Vincentian athletes in different sports are at a severe disadvantage. There are no real support teams beyond the coach, chaperone and team manager. There are no accompanying physicians, physiotherapists, sport psychologists, sport nutritionists who consistently work with them through any given year. We are woefully deficient in these areas in St Vincent and the Grenadines.
We fail to understand when an athlete is overawed at a competition when merely being ushered onto a competition arena surrounded by 80,000 spectators.
We fail to understand why our athletes get depressed when he arrives at a competition and witnesses the quality of the equipment of the other competitors and the confidence level they bring to the particular event.
Every coach wants his athlete to be on a national team. They spare little effort assisting in accessing what is required to have larger teams. They make demands but have no interest in understanding even each other and the issues that impact the selection processes. This holds no interest for them.
Renowned coaches suggest that it takes six to eight years of intense preparation for an athlete in any sport to be transformed into a world champion.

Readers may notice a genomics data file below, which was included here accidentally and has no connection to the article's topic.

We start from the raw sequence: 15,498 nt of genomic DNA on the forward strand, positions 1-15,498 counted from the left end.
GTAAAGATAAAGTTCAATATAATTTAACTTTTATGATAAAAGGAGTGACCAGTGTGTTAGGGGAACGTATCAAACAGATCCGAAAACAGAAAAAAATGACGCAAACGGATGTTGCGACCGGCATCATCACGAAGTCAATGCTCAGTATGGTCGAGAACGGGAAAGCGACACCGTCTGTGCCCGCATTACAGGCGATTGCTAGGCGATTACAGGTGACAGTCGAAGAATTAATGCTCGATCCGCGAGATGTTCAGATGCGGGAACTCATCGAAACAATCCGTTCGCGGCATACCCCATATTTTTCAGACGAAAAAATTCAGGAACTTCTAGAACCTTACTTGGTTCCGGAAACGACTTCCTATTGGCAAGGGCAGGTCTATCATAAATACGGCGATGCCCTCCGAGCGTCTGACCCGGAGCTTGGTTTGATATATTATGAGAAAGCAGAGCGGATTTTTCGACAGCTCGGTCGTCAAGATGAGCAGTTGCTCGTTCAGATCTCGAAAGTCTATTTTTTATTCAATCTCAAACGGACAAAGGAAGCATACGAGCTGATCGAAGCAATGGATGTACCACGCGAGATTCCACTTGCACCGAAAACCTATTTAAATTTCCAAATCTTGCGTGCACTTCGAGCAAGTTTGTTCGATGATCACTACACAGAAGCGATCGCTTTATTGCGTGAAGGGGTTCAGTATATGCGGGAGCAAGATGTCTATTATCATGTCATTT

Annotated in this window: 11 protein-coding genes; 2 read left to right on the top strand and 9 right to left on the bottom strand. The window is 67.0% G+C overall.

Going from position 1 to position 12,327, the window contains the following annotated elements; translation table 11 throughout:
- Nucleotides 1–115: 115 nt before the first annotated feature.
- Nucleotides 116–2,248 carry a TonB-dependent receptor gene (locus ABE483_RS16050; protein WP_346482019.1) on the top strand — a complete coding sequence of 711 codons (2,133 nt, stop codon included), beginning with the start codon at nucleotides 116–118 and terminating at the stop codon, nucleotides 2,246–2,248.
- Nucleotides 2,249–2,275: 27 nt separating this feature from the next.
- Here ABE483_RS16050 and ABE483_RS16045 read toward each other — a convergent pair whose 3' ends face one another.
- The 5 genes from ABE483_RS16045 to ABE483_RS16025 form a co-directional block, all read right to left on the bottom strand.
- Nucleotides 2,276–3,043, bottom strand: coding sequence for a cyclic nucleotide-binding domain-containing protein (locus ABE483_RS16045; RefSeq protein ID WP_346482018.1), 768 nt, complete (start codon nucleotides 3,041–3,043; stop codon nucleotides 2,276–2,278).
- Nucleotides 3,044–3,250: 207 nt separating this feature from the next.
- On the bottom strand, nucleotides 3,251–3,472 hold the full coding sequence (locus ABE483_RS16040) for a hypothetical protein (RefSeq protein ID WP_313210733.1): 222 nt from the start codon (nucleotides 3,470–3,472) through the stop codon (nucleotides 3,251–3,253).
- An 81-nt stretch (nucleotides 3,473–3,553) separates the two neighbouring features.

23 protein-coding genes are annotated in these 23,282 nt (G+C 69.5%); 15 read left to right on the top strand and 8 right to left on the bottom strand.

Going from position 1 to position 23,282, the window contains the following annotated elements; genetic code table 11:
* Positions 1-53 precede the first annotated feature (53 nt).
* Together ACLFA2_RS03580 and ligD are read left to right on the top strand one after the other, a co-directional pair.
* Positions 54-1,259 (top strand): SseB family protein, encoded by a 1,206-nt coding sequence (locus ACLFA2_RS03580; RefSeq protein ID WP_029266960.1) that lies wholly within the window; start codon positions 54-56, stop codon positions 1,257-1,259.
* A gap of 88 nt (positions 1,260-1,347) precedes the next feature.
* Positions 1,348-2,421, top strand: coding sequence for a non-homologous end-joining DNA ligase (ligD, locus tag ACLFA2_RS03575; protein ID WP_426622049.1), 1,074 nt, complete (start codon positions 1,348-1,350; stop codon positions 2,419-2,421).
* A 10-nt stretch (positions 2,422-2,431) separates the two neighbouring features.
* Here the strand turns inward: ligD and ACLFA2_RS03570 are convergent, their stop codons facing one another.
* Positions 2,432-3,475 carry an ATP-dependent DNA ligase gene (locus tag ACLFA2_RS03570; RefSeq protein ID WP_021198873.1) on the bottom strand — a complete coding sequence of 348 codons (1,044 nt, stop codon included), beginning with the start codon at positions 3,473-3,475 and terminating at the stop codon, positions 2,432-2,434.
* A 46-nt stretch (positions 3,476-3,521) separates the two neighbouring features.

Unfortunately, most athletes, parents and even coaches do not seem to agree. They want results every time the athlete competes regards of his level of maturity in the sport, experience and performance readiness.
While some may look at the Brazilian football protégé, Neymar, and shower praises on his football prowess, he recognises that he still has a long way to go to get to the all-round football skill capability of Lionel Messi and Cristiano Ronaldo of Argentina and Portugal respectively.
It is the same in all sport.
It takes time to produce a champion.
The level of discipline required is remarkable and it can often become quite demanding on the individual. The rewards are however well worth the wait.
It is the years of dedicated training and appropriate competition that yields the champion.
Here in St Vincent and the Grenadines we demand medals without engaging in any sort of analysis relative to the development of the athlete.
Equally, we fail to compare the performances of our athletes with the rest of the world. We only seek to compare them with the top ten performing nations. We forget how many countries compete in sport globally and of the significant differences that exist between us in terms of the developmental pathway pursued, access to funding, equipment , facilities and competition.
We have time only for champions.